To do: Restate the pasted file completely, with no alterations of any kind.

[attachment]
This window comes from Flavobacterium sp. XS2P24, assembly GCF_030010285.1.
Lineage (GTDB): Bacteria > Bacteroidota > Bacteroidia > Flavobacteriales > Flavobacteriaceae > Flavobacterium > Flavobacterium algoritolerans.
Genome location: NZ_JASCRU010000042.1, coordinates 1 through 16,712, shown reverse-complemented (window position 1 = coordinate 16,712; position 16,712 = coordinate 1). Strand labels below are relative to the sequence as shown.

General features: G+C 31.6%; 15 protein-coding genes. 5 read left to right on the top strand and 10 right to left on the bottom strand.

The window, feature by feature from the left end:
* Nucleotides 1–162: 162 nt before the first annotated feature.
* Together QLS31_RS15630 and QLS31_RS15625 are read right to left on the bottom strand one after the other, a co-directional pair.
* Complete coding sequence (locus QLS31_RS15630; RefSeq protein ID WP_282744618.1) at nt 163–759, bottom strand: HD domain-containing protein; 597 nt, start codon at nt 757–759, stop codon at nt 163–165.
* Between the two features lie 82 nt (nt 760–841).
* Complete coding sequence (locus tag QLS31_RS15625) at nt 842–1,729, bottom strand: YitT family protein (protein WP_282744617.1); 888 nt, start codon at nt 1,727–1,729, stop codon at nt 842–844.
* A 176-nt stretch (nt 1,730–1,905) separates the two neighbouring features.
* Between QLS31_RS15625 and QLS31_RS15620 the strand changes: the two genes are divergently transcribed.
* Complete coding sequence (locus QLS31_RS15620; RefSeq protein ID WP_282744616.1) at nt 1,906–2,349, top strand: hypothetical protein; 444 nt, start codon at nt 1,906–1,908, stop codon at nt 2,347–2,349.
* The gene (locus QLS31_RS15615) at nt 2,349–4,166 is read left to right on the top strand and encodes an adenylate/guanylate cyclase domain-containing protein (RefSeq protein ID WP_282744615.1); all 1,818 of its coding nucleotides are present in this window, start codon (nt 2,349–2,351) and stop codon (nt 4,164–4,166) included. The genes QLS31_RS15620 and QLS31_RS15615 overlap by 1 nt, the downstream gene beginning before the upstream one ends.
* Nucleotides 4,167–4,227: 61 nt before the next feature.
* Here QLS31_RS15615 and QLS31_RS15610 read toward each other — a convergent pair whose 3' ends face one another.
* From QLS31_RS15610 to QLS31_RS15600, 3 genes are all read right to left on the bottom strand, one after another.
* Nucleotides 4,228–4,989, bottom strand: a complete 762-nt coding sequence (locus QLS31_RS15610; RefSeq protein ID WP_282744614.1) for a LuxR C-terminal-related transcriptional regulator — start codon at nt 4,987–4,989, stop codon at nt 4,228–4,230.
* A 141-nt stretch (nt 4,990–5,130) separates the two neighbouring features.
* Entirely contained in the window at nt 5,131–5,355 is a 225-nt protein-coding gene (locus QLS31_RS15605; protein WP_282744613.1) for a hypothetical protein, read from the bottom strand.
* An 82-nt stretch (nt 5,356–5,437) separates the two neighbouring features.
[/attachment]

This window comes from Flavobacterium sp. XS2P24, assembly GCF_030010285.1.
Lineage (GTDB): Bacteria > Bacteroidota > Bacteroidia > Flavobacteriales > Flavobacteriaceae > Flavobacterium > Flavobacterium algoritolerans.
Genome location: NZ_JASCRU010000042.1, coordinates 1 through 16,712, shown reverse-complemented (window position 1 = coordinate 16,712; position 16,712 = coordinate 1). Strand labels below are relative to the sequence as shown.

General features: G+C 31.6%; 15 protein-coding genes. 5 read left to right on the top strand and 10 right to left on the bottom strand.

The window, feature by feature from the left end:
* Nucleotides 1–162: 162 nt before the first annotated feature.
* Together QLS31_RS15630 and QLS31_RS15625 are read right to left on the bottom strand one after the other, a co-directional pair.
* Complete coding sequence (locus QLS31_RS15630; RefSeq protein ID WP_282744618.1) at nt 163–759, bottom strand: HD domain-containing protein; 597 nt, start codon at nt 757–759, stop codon at nt 163–165.
* Between the two features lie 82 nt (nt 760–841).
* Complete coding sequence (locus tag QLS31_RS15625) at nt 842–1,729, bottom strand: YitT family protein (protein WP_282744617.1); 888 nt, start codon at nt 1,727–1,729, stop codon at nt 842–844.
* A 176-nt stretch (nt 1,730–1,905) separates the two neighbouring features.
* Between QLS31_RS15625 and QLS31_RS15620 the strand changes: the two genes are divergently transcribed.
* Complete coding sequence (locus QLS31_RS15620; RefSeq protein ID WP_282744616.1) at nt 1,906–2,349, top strand: hypothetical protein; 444 nt, start codon at nt 1,906–1,908, stop codon at nt 2,347–2,349.
* The gene (locus QLS31_RS15615) at nt 2,349–4,166 is read left to right on the top strand and encodes an adenylate/guanylate cyclase domain-containing protein (RefSeq protein ID WP_282744615.1); all 1,818 of its coding nucleotides are present in this window, start codon (nt 2,349–2,351) and stop codon (nt 4,164–4,166) included. The genes QLS31_RS15620 and QLS31_RS15615 overlap by 1 nt, the downstream gene beginning before the upstream one ends.
* Nucleotides 4,167–4,227: 61 nt before the next feature.
* Here QLS31_RS15615 and QLS31_RS15610 read toward each other — a convergent pair whose 3' ends face one another.
* From QLS31_RS15610 to QLS31_RS15600, 3 genes are all read right to left on the bottom strand, one after another.
* Nucleotides 4,228–4,989, bottom strand: a complete 762-nt coding sequence (locus QLS31_RS15610; RefSeq protein ID WP_282744614.1) for a LuxR C-terminal-related transcriptional regulator — start codon at nt 4,987–4,989, stop codon at nt 4,228–4,230.
* A 141-nt stretch (nt 4,990–5,130) separates the two neighbouring features.
* Entirely contained in the window at nt 5,131–5,355 is a 225-nt protein-coding gene (locus QLS31_RS15605; protein WP_282744613.1) for a hypothetical protein, read from the bottom strand.
* An 82-nt stretch (nt 5,356–5,437) separates the two neighbouring features.